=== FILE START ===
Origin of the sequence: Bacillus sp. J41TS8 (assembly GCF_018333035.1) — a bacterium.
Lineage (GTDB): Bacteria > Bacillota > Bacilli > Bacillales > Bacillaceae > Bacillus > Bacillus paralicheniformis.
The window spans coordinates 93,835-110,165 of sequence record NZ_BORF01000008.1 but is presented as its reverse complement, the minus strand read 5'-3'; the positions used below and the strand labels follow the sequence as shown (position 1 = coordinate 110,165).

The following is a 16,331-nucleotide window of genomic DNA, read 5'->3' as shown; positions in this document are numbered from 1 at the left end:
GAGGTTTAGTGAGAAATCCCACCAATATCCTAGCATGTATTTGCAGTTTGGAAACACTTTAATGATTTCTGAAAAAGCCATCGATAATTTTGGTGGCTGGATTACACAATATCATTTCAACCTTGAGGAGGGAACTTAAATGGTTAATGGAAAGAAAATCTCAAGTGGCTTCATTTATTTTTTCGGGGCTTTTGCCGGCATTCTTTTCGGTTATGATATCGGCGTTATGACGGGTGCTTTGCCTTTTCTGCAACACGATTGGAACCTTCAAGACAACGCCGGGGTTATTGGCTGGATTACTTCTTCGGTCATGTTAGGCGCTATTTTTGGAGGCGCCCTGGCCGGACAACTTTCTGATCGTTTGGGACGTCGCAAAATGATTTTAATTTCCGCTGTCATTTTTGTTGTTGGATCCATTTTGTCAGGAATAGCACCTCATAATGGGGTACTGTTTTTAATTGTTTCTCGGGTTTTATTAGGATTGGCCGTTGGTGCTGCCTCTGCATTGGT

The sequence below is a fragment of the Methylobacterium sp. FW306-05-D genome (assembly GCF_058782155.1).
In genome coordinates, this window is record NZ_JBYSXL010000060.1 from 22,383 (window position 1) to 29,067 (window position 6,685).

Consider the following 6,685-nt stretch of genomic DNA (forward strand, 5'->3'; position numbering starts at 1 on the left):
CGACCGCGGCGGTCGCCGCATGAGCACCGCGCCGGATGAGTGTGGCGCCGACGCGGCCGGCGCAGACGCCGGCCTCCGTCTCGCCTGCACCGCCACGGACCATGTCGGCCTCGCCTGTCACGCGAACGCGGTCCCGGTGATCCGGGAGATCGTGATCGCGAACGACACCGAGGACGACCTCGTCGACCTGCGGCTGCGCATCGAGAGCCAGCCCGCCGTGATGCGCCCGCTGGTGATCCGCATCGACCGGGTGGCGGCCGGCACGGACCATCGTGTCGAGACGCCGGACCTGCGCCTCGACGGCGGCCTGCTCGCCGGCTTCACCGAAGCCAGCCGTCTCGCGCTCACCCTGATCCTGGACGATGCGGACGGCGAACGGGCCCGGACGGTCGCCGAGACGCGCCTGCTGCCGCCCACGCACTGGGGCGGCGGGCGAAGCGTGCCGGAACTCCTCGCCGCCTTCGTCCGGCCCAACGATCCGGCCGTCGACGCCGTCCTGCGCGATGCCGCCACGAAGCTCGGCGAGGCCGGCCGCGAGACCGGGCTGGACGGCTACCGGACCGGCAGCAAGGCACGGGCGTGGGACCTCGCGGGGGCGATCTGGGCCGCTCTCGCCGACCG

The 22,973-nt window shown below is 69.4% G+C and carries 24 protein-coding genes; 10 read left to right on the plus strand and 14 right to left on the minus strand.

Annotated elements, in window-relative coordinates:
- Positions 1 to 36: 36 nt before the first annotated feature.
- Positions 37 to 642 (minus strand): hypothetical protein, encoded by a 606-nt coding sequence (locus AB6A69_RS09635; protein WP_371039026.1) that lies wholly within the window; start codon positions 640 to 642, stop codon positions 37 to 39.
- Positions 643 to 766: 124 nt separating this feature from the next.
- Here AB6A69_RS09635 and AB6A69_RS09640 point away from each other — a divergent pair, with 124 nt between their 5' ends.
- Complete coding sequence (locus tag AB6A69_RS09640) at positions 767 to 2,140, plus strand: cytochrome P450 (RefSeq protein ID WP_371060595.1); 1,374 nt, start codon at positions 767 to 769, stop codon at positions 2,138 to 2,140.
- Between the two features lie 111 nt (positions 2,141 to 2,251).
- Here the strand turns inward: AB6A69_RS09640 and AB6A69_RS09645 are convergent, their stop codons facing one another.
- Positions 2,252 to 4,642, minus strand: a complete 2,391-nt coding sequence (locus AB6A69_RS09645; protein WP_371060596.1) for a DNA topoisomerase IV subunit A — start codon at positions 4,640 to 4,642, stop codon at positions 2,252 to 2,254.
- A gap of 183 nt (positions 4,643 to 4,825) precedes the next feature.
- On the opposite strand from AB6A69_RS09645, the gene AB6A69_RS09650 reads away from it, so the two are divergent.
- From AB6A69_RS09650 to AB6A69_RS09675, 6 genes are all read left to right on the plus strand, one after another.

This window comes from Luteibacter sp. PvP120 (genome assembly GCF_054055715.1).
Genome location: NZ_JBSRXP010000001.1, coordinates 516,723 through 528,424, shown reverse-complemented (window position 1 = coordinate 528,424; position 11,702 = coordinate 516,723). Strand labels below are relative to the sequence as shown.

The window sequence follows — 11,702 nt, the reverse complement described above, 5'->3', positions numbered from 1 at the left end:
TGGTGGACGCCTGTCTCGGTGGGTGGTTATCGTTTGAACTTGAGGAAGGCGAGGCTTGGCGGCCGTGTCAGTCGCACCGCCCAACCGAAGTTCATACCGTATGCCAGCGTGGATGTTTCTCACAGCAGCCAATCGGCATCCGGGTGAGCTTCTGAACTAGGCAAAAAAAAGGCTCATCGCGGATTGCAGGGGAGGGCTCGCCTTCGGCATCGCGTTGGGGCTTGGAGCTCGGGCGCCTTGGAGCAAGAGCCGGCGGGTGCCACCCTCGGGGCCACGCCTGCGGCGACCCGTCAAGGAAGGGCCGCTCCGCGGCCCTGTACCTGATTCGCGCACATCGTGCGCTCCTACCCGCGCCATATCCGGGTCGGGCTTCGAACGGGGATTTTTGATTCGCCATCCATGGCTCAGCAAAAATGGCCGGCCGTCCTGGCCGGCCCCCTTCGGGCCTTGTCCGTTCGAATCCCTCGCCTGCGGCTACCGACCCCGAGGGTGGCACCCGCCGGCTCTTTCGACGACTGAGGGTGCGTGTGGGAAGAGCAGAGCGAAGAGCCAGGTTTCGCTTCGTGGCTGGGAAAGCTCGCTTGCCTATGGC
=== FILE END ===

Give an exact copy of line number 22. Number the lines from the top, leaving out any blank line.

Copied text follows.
- From AB6A69_RS09650 to AB6A69_RS09675, 6 genes are all read left to right on the plus strand, one after another.